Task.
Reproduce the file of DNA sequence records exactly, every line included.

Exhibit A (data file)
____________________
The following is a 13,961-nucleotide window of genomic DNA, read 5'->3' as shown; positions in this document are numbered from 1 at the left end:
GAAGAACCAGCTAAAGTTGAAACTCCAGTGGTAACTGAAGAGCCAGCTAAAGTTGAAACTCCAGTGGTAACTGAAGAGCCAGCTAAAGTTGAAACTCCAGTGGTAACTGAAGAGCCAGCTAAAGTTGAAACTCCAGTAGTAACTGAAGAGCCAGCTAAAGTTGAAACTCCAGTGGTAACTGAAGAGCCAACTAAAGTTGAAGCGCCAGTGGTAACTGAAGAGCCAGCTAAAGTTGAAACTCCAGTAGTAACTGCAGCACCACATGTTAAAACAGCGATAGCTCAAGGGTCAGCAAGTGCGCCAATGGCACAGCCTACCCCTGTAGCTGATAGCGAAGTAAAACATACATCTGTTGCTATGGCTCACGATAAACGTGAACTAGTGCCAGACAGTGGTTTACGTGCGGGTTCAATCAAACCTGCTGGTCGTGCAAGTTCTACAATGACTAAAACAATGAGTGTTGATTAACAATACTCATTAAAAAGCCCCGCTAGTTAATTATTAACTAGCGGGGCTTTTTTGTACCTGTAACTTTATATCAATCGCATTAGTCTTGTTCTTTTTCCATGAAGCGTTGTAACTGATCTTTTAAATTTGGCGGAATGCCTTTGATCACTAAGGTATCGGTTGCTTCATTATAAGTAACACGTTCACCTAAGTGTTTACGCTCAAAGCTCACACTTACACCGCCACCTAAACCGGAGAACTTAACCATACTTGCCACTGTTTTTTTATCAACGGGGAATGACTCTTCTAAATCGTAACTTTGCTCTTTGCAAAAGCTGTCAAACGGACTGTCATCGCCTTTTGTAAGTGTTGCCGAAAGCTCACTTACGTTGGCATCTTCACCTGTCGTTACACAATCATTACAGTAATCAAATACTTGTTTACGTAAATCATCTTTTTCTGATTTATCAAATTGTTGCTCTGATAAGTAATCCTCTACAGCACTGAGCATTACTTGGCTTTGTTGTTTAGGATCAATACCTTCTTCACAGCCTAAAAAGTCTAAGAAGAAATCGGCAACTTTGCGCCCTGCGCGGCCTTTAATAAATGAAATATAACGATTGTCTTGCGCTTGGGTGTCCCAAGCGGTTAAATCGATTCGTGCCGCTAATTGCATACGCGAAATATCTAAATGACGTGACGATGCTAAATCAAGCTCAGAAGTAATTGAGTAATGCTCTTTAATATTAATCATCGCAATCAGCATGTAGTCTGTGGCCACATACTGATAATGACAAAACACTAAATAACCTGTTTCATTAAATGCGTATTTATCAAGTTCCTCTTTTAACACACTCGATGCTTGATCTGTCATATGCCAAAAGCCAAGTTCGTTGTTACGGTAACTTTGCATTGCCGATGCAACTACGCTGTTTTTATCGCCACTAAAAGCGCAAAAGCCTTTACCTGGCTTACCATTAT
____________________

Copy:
The following is a 13,961-nucleotide window of genomic DNA, read 5'->3' as shown; positions in this document are numbered from 1 at the left end:
GAAGAACCAGCTAAAGTTGAAACTCCAGTGGTAACTGAAGAGCCAGCTAAAGTTGAAACTCCAGTGGTAACTGAAGAGCCAGCTAAAGTTGAAACTCCAGTGGTAACTGAAGAGCCAGCTAAAGTTGAAACTCCAGTAGTAACTGAAGAGCCAGCTAAAGTTGAAACTCCAGTGGTAACTGAAGAGCCAACTAAAGTTGAAGCGCCAGTGGTAACTGAAGAGCCAGCTAAAGTTGAAACTCCAGTAGTAACTGCAGCACCACATGTTAAAACAGCGATAGCTCAAGGGTCAGCAAGTGCGCCAATGGCACAGCCTACCCCTGTAGCTGATAGCGAAGTAAAACATACATCTGTTGCTATGGCTCACGATAAACGTGAACTAGTGCCAGACAGTGGTTTACGTGCGGGTTCAATCAAACCTGCTGGTCGTGCAAGTTCTACAATGACTAAAACAATGAGTGTTGATTAACAATACTCATTAAAAAGCCCCGCTAGTTAATTATTAACTAGCGGGGCTTTTTTGTACCTGTAACTTTATATCAATCGCATTAGTCTTGTTCTTTTTCCATGAAGCGTTGTAACTGATCTTTTAAATTTGGCGGAATGCCTTTGATCACTAAGGTATCGGTTGCTTCATTATAAGTAACACGTTCACCTAAGTGTTTACGCTCAAAGCTCACACTTACACCGCCACCTAAACCGGAGAACTTAACCATACTTGCCACTGTTTTTTTATCAACGGGGAATGACTCTTCTAAATCGTAACTTTGCTCTTTGCAAAAGCTGTCAAACGGACTGTCATCGCCTTTTGTAAGTGTTGCCGAAAGCTCACTTACGTTGGCATCTTCACCTGTCGTTACACAATCATTACAGTAATCAAATACTTGTTTACGTAAATCATCTTTTTCTGATTTATCAAATTGTTGCTCTGATAAGTAATCCTCTACAGCACTGAGCATTACTTGGCTTTGTTGTTTAGGATCAATACCTTCTTCACAGCCTAAAAAGTCTAAGAAGAAATCGGCAACTTTGCGCCCTGCGCGGCCTTTAATAAATGAAATATAACGATTGTCTTGCGCTTGGGTGTCCCAAGCGGTTAAATCGATTCGTGCCGCTAATTGCATACGCGAAATATCTAAATGACGTGACGATGCTAAATCAAGCTCAGAAGTAATTGAGTAATGCTCTTTAATATTAATCATCGCAATCAGCATGTAGTCTGTGGCCACATACTGATAATGACAAAACACTAAATAACCTGTTTCATTAAATGCGTATTTATCAAGTTCCTCTTTTAACACACTCGATGCTTGATCTGTCATATGCCAAAAGCCAAGTTCGTTGTTACGGTAACTTTGCATTGCCGATGCAACTACGCTGTTTTTATCGCCACTAAAAGCGCAAAAGCCTTTACCTGGCTTACCATTAT